Diadem is directing attention to new research that found its AlzoSure Predict blood test outperformed amyloid PET imaging in predicting progression to Alzheimer’s disease up to six years before diagnosis.
In a retrospective study published online May 17 in the Journal of Prevention of Alzheimer's Disease, researchers reported that AlzoSure Predict achieved an area under the curve (AUC) of more than 0.98 for identifying people who would progress to future symptomatic Alzheimer's disease up to six years before diagnosis.
In comparison, beta-amyloid PET imaging produced AUCs ranging between 0.84 and 0.93. The study included 482 individuals aged 60 or older participating in the Australian Imaging, Biomarkers and Lifestyle (AIBL) cohort over the course of six years.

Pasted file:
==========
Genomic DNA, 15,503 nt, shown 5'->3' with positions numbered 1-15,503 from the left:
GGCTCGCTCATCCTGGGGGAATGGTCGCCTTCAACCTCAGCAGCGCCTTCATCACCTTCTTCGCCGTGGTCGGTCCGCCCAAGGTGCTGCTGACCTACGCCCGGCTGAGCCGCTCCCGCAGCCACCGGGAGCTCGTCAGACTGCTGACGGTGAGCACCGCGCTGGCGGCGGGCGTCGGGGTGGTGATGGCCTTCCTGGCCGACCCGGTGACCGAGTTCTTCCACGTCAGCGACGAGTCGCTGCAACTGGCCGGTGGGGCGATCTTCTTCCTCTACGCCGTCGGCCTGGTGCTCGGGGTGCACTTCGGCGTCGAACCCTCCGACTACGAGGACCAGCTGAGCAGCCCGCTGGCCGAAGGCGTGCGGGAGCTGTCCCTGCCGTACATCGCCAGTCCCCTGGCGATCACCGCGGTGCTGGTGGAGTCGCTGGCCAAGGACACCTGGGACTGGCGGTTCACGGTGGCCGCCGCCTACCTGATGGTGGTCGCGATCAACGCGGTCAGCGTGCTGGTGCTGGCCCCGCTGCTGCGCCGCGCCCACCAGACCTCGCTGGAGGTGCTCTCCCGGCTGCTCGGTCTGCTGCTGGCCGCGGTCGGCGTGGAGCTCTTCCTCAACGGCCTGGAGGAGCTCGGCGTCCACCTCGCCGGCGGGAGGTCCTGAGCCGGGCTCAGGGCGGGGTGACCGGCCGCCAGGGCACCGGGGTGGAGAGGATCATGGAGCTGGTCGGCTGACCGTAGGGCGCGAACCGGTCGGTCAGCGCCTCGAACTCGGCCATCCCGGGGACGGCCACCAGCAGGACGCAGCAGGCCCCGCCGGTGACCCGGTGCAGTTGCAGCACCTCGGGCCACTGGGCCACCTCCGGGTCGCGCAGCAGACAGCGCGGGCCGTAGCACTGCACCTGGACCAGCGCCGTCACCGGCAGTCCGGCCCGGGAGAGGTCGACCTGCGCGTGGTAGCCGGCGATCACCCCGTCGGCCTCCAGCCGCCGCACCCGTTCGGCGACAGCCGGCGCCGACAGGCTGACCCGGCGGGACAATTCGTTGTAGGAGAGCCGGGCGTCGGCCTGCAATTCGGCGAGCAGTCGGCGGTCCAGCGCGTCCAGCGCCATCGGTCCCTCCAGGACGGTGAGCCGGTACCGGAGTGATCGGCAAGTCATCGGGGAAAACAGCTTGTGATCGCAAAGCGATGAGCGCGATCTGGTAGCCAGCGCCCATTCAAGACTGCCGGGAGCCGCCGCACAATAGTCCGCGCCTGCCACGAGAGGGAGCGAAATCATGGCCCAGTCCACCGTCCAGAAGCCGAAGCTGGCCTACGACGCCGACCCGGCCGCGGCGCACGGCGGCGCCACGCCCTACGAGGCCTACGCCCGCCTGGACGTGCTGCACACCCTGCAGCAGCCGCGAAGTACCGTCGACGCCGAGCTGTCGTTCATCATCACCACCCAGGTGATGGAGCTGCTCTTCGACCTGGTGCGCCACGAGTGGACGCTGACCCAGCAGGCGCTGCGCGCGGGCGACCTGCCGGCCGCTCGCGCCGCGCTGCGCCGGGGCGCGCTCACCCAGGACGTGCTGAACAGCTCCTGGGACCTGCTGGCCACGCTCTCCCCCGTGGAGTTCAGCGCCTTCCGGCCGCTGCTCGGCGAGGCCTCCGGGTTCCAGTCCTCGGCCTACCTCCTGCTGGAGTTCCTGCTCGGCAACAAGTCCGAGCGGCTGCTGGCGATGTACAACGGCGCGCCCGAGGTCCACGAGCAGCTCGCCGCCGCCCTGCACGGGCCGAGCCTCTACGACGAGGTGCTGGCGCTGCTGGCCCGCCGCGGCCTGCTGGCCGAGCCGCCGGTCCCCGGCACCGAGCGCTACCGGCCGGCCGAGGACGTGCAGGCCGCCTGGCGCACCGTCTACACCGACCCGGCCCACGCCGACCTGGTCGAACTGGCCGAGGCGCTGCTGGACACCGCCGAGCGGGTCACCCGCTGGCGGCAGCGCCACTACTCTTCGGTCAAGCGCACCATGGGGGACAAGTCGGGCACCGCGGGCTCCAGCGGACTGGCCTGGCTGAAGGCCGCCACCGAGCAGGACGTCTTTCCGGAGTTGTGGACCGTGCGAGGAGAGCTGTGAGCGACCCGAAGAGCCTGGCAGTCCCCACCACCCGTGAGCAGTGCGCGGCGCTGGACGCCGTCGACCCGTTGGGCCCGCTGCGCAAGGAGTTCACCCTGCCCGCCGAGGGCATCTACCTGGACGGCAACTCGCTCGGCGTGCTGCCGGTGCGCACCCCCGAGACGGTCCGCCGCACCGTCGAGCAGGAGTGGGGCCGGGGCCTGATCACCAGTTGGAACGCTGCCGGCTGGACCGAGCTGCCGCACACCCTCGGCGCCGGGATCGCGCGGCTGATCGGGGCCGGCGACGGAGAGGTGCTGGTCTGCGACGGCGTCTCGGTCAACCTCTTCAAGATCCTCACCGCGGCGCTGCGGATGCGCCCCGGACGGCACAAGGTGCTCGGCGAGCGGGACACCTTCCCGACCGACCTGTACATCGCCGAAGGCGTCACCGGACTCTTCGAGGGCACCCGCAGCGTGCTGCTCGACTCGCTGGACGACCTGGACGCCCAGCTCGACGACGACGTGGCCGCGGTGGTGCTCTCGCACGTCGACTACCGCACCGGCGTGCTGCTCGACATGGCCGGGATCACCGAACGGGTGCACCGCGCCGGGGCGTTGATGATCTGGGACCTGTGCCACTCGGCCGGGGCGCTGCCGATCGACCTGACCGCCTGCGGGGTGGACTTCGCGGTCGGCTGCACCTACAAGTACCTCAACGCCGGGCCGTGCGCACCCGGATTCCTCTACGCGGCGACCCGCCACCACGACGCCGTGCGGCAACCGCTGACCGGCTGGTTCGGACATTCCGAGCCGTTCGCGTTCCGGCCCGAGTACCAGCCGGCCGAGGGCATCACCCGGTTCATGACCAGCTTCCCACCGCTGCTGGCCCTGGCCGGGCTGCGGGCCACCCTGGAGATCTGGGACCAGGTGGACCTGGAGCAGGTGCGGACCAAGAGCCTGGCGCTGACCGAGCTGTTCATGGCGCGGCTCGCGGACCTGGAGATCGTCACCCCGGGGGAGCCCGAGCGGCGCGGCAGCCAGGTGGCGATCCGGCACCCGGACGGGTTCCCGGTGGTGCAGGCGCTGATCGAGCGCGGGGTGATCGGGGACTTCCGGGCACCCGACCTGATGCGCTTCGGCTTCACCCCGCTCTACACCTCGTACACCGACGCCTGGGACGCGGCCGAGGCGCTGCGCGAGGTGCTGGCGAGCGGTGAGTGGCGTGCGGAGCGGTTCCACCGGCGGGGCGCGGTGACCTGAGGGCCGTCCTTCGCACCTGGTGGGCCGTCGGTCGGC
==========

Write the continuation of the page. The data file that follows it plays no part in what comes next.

AlzoSure Predict measures the presence in patient plasma of an unfolded conformational variant of the p53 protein (U-p53AZ) that's been shown in multiple studies to be associated with Alzheimer's disease, according to the vendor.
"We believe that quantification of U-p53AZ through AlzoSure Predict has the potential to be implemented in screening strategies, allowing improved stratification of individuals at high risk to develop [Alzheimer's disease] dementia in clinical intervention trials to subsequently support the development of effective [disease-modifying therapies]," wrote the researchers, led by first author Simona Piccirella of Diadem. "Ultimately, early detection of [Alzheimer's disease] could ensure timely prescription of [disease-modifying therapies] to maximize their efficacy."